Providing for a loved one with special needs
Tuesday, 7 July 2020
If you are the parent of a child with special needs, you understand the importance of planning for the lifelong care of your child.
Because this type of planning can be very complex, you may wish to consider the counsel of experts, such as attorneys and ﬁnancial consultants, who specialize in this type of estate planning. It's also helpful to familiarize yourself with the options available to you before consulting a special needs planning professional.
Understanding the qualiﬁcations for government beneﬁts
When your special needs or disabled child turns 18, he or she may qualify for government beneﬁts, including Supplemental Security Income (SSI) and Medicaid. In order to qualify, your child cannot have more than $2,000 in assets.
Having a job can also impact his or her ability to qualify for these beneﬁts. With this in mind, it's advisable to carefully review the assets that are in your child's name that may aﬀect eligibility.
Establishing a special needs trust
A special needs trust can be used to preserve assets for your child's care while also keeping those assets out of his or her name. These assets are intended to supplement government beneﬁts and can be used to pay for expenses above and beyond the coverage provided by his or her beneﬁts.
There are speciﬁc rules governing the use of funds, depending on which of the three special needs trust is the best ﬁt. A ﬁrst-party trust is used to hold assets belonging to the special needs child, such as an inheritance. A pooled trust combines the funds of multiple disabled people for investment purposes. These are typically set up by a charitable organization, which will then distribute the funds to supplement the care of the trust participants.
Third-party special needs trusts are the most common. This type of trust holds assets belonging to other people — typically family members — that will be used for the individual's care over the years. A third-party trust can hold any kind of asset, including real estate and other investments.
You can set up the trust for your child while you are still alive, referred to as a living trust. You can also do so as part of your Last Will and Testament, which will be called a testamentary trust. The kind of trust you set up and how you will fund it should be based on your particular circumstances and your child's projected needs.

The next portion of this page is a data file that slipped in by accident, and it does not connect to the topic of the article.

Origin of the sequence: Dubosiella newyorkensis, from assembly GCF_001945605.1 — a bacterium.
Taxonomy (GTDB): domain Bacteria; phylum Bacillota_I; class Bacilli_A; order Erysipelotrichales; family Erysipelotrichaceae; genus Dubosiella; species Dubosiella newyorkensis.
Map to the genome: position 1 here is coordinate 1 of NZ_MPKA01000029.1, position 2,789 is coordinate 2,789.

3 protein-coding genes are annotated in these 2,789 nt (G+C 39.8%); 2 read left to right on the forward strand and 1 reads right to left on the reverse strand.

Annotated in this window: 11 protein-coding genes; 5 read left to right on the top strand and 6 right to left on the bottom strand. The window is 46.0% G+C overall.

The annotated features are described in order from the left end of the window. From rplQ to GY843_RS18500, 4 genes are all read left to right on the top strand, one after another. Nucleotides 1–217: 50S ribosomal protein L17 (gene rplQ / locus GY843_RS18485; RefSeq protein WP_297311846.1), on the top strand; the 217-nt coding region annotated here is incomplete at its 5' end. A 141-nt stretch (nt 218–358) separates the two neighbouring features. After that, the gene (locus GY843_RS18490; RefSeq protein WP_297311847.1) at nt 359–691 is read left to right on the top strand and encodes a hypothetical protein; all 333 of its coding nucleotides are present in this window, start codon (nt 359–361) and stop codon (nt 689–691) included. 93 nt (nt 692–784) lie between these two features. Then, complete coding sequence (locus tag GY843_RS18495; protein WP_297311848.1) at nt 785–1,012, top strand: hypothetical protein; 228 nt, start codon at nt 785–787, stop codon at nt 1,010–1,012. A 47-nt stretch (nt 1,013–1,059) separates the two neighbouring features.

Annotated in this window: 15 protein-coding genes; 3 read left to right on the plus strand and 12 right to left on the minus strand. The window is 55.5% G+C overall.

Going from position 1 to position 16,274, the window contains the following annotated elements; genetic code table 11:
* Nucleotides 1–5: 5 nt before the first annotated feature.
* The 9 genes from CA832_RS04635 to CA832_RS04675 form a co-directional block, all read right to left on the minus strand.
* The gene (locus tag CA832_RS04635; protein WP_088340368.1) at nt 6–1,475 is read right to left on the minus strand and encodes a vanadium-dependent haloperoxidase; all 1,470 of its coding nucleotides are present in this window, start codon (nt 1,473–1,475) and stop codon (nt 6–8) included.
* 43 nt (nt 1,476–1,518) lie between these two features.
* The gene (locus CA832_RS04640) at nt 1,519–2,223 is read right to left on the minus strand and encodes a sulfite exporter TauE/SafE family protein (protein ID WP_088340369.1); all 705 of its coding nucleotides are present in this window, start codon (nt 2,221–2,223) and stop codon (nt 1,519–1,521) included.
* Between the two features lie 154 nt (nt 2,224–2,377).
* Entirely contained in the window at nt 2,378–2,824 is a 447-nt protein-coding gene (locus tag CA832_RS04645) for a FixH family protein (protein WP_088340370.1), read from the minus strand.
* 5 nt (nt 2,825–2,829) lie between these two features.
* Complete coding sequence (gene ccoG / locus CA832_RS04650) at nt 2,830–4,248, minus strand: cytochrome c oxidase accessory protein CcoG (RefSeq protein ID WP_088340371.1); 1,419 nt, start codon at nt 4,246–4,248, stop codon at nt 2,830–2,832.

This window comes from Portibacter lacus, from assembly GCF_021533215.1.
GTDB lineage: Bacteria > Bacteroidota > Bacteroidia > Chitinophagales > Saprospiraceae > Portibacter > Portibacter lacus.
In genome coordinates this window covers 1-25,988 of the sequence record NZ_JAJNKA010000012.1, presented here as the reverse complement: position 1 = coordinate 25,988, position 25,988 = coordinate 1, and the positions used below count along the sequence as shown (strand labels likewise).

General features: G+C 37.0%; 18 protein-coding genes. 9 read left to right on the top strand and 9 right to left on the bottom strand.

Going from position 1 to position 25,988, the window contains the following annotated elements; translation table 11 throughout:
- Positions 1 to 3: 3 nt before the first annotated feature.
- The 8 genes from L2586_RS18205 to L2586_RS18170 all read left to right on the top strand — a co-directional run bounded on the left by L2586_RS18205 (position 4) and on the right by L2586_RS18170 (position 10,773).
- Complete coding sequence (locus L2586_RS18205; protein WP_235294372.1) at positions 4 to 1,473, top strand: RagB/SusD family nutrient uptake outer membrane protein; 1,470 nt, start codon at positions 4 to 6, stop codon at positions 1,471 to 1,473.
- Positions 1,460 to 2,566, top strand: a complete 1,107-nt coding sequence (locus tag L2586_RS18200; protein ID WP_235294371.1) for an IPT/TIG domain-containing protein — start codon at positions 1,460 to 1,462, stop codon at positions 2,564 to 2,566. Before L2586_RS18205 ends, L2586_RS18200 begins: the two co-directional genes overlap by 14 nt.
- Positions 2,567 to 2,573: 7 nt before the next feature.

Funding a special needs trust
If you opt for a living trust, you can establish the trust and deposit assets in it over time. Setting up a third-party special needs trust would make it possible for other family members to contribute to the trust as well. You can set up a trust with any amount of money. Because there are expenses related to establishing and maintaining the trust, many experts recommend a minimum of $100,000 be used to set up the trust.
Another way to fund a trust is using life insurance proceeds. Many ﬁnancial consultants recommend using a '"second to die" life insurance policy that would pay out when the second parent passes away. The proceeds from this policy can go straight into the trust without having to go through probate.
Appointing a trustee
Serving as a trustee of a special needs trust requires an understanding of tax issues, investment requirements, reporting and more. It is common for a corporate trustee to be designated to administer special needs trusts.
Writing a letter of intent
Another important part of planning for your child's long-term future is writing a letter of intent. This document provides the trustee with details about your child's functional abilities, medical history, preferences, personality and your wishes for him or her after you are gone. It may also include details about your child's relationship with family members and caregivers, as well as your child's daily routine.
Planning for a lifetime
Planning for your child's long-term ﬁnancial security and care is a complex process. What's more, the laws governing trusts are always changing. Working closely with a special needs attorney, ﬁnancial consultant and other professionals can help ensure your child will have the resources they need for their lifetime.
The content provided is for informational purposes only. Neither BBVA USA, nor any of its affiliates, is providing legal, tax, or investment advice. You should consult your legal, tax, or financial consultant about your personal situation. Opinions expressed are those of the author(s) and do not necessarily represent the opinions of BBVA USA or any of its affiliates.
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